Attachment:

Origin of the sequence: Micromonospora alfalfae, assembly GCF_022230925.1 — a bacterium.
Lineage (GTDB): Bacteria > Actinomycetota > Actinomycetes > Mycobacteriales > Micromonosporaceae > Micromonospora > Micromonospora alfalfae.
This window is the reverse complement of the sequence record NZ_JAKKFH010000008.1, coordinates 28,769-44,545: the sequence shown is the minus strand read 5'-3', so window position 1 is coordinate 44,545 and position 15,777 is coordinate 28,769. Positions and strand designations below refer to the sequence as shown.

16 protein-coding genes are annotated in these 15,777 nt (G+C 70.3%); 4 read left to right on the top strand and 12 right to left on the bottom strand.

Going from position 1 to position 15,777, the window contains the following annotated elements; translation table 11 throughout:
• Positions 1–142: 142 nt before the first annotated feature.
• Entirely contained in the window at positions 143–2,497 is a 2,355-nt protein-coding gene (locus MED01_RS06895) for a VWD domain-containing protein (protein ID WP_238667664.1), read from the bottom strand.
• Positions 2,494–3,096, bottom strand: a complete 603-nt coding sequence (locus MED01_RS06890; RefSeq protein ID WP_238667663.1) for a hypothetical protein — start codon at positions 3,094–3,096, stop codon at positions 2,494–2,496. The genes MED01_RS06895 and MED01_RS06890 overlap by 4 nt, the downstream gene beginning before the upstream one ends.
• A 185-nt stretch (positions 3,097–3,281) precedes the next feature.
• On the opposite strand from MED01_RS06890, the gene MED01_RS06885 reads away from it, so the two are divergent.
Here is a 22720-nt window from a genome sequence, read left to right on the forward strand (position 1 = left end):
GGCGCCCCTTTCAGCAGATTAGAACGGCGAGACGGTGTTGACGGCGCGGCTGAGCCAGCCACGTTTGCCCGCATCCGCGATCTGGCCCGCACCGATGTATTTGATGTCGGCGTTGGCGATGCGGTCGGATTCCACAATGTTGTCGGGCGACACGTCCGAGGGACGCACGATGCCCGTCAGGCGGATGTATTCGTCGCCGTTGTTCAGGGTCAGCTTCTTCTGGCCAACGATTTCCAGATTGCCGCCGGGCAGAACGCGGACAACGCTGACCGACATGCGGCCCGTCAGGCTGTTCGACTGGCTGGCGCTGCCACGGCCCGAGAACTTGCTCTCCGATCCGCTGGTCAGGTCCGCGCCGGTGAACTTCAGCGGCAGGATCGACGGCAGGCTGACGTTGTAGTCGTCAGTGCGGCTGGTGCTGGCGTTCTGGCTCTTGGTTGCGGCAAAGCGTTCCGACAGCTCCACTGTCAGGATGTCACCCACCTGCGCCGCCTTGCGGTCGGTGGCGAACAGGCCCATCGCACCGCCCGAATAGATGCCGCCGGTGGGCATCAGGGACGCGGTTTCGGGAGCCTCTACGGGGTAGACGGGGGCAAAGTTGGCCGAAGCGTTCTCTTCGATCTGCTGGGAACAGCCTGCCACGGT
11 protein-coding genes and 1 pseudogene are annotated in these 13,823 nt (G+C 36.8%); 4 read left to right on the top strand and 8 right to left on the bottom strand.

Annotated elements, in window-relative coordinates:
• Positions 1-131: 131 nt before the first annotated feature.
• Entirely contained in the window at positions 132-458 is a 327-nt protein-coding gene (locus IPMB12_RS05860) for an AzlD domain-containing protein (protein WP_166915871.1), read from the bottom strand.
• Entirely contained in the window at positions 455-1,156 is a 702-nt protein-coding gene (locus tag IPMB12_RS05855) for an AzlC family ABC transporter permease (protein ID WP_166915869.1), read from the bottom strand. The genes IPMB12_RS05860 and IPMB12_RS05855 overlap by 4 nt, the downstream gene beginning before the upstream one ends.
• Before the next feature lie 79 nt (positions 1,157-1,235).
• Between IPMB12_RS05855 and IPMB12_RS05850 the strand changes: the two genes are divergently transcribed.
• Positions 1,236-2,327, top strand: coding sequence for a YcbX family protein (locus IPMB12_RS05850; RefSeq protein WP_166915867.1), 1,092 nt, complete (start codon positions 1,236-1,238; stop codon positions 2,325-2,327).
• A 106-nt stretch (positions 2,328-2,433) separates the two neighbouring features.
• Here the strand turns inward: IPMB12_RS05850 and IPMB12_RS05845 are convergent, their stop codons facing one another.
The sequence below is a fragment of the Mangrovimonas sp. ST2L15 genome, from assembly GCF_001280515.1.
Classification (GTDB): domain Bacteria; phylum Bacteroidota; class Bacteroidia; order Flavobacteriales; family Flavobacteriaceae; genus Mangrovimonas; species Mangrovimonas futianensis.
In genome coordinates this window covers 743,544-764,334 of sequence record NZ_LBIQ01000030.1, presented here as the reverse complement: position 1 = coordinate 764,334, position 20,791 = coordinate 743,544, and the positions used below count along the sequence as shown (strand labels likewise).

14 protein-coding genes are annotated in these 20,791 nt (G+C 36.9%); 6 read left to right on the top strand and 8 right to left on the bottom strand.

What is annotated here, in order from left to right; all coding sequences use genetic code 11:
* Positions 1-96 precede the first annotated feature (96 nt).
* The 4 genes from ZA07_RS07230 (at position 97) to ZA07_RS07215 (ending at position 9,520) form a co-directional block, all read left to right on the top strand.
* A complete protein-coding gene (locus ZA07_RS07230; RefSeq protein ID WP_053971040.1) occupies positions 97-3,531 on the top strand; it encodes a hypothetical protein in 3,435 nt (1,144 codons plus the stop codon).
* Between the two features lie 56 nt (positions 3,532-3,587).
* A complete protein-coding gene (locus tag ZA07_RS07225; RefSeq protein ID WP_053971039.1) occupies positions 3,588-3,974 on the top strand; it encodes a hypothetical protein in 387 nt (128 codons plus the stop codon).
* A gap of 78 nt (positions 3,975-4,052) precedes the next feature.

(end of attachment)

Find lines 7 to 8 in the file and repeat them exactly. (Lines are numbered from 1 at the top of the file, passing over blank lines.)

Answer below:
• Entirely contained in the window at positions 143–2,497 is a 2,355-nt protein-coding gene (locus MED01_RS06895) for a VWD domain-containing protein (protein ID WP_238667664.1), read from the bottom strand.
• Positions 2,494–3,096, bottom strand: a complete 603-nt coding sequence (locus MED01_RS06890; RefSeq protein ID WP_238667663.1) for a hypothetical protein — start codon at positions 3,094–3,096, stop codon at positions 2,494–2,496. The genes MED01_RS06895 and MED01_RS06890 overlap by 4 nt, the downstream gene beginning before the upstream one ends.